“Cammy is the perfect woman,” says Dennis Hof, owner of the Moonlite Bunny Ranch. “Cammy has a value system that comes from the fifties. We were on an airplane, and a pilot – a lady pilot – introduced herself to me. When she went back into the cockpit, Cammy said, ‘I’d rather she be serving Cokes and peanuts, and let a man be the pilot.’
“She designed her life around, ‘How can I please a man?’ She went to massage school, cooking school – she bought a book on blowjobs. I wish more girls would do that. If more girls did what Cammy’s doing… my business would go down.”
And good Lord, I am filled to brimming with revulsion.
The thing is, I’m not revulsed by Cammy’s choice. If Cammy is content living subserviently, and that makes her happy, then I say “Go, Cammy.” (Even if I suspect Cammy is perpetuating an elaborate ruse to extract cash from gullible men’s pockets. They say the best salesman never appears to be a salesman. Cammy’s probably getting exactly what she wants, from men who probably deserve it.)
But I’d never want a woman whose whole job was dedicated to pleasing me. That has nothing to do with feminism; it has everything to do with the fact that ultimately, I think humans turn into monsters when they have all of their needs met without cost.
Maybe that’s because I worked in retail – where if you’re smart, the attitude has to be, “The customer is always right.” Because you don’t want the customer to feel dumb; nothing closes a customer’s wallet quicker than, “Gee, your concerns are stupid.” And they’ll tell people how they were insulted, spreading bad tales about you wherever they go.
So when they cram your mouth full of shit, you swallow it and smile.
Working retail, eventually you come to realize that “reasonable” is determined by past history. You think it’s reasonable that a cup of good coffee is $3.95 because you grew up in a Starbucks culture… but talk to a guy who grew up in the 1950s, when coffee was an inflation-adjusted dollar at best. You think it’s reasonable that drivers will give you the finger and honk at you in traffic, because you grew up in Manhattan. You think it’s reasonable that people smoke in restaurants, because you live in Europe.
The important point: that “reasonable” creeps up, depending on what people do.
As humans, we’re bounded by other people’s reactions. And if everyone acts like you’re completely normal and wonderful, you internalize that.. even if you’re completely awful. On some level, we all think, “Well, if we get out of hand, someone will tell me I’m too much trouble.”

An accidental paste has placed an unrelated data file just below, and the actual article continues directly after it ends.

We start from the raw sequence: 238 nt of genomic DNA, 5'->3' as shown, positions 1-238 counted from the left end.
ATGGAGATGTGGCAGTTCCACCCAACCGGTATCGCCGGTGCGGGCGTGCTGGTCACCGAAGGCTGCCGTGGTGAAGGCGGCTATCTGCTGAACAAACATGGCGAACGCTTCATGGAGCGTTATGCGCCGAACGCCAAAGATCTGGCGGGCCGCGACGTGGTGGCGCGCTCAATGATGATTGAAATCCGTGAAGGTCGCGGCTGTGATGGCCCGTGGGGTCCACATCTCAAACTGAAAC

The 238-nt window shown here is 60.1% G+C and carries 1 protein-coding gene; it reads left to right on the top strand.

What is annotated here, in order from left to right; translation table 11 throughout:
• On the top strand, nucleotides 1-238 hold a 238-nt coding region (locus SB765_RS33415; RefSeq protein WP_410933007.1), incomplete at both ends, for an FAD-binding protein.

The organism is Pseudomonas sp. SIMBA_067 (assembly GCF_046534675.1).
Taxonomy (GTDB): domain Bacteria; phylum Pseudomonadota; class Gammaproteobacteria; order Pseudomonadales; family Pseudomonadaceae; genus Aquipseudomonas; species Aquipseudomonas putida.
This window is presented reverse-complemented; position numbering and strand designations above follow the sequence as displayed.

Remove those blocks – and sure enough, you start becoming too much trouble.
Wanna know why celebrities implode? Because they’re swaddled in a culture that caters to their every whim because they’re a non-replaceable entity, and when normal people see them it’s usually in a gawking fawningness of “Oh my God, it’s you! I’m so pleased to meet you!” So their waiters go to extra miles that no normal person would get, and when they casually ask for a Diet Coke at precisely 45 degrees with a titanium straw in it, everyone just brings it to them. Nobody notes this is actually really a pain in the ass to do for them, or if they do, they agree that oh, you absolutely need a perfectly-chilled drink.
Eventually, you come to think that this is reality. That the 45-degree Diet Coke with the titanium straw is not just you, but universal and easy to do, it’s happened a thousand times before. And then a waiter forgets and you get the wrong drink – and for the celebrity, it’s like they got brought a cup of transparent coffee with broken glass at the bottom. It’s such a stupidly-done thing that it feels like an insult. How could they not know?
So: embarrassing shitfit in a public place. And to some extent, it’s not the celebrity’s fault – it’s the fault of all these people around them, nodding and agreeing and convincing them that yes, this is the way the world is. Sure, the celebrity went off the fucking rails, but all of their PR agents and fans and entourage quietly removed the rails months ago. In some ways, it’s astounding that they kept on the right path for as long as they did.
And you see that in retail, where people think, “Oh, I’m always right! So I’ll sit in the coffee shop and slop coffee all over this magazine I have no intention of paying for, then leave it sprawled on the counter in a pile of sugar and drool.” They think, “I’m always right, so when I bring back a tattered book with no receipt and want cash for it, the clerk who’s refusing me needs a good, solid yelling.” They think, “I’m always right, so why aren’t these clerks catering to my every whim?”
And yes: you get more money from these nitwits. But you do so by catering to their dysfunction. Which means you get richer off of exploiting people’s psychological weak points. (A point I make, in a somewhat more hammer-handed way, in my story Dead Merchandise.) You actually make them a little insane – and some of them a lot insane – to harvest their cash.
So for me, having someone eager to cater to my every need makes them, in a low-grade way, the enemy of my sanity. I want people who question, who remind me of the work this took, who tell me when I’m inconveniencing them. A woman like Cammy (or at least how Cammy presents herself) would undermine the integrity of the person I’m trying to be, give me an inflated sense of self-esteem I might not deserve, slowly push me towards the land o’crazy expectations.
She’s not the perfect woman, Denis. She’s a perfect servant, perhaps. But perfect servants come with hidden costs, and I for one would be very reticent to pay them.
Cross-posted from Ferrett's Real Blog.
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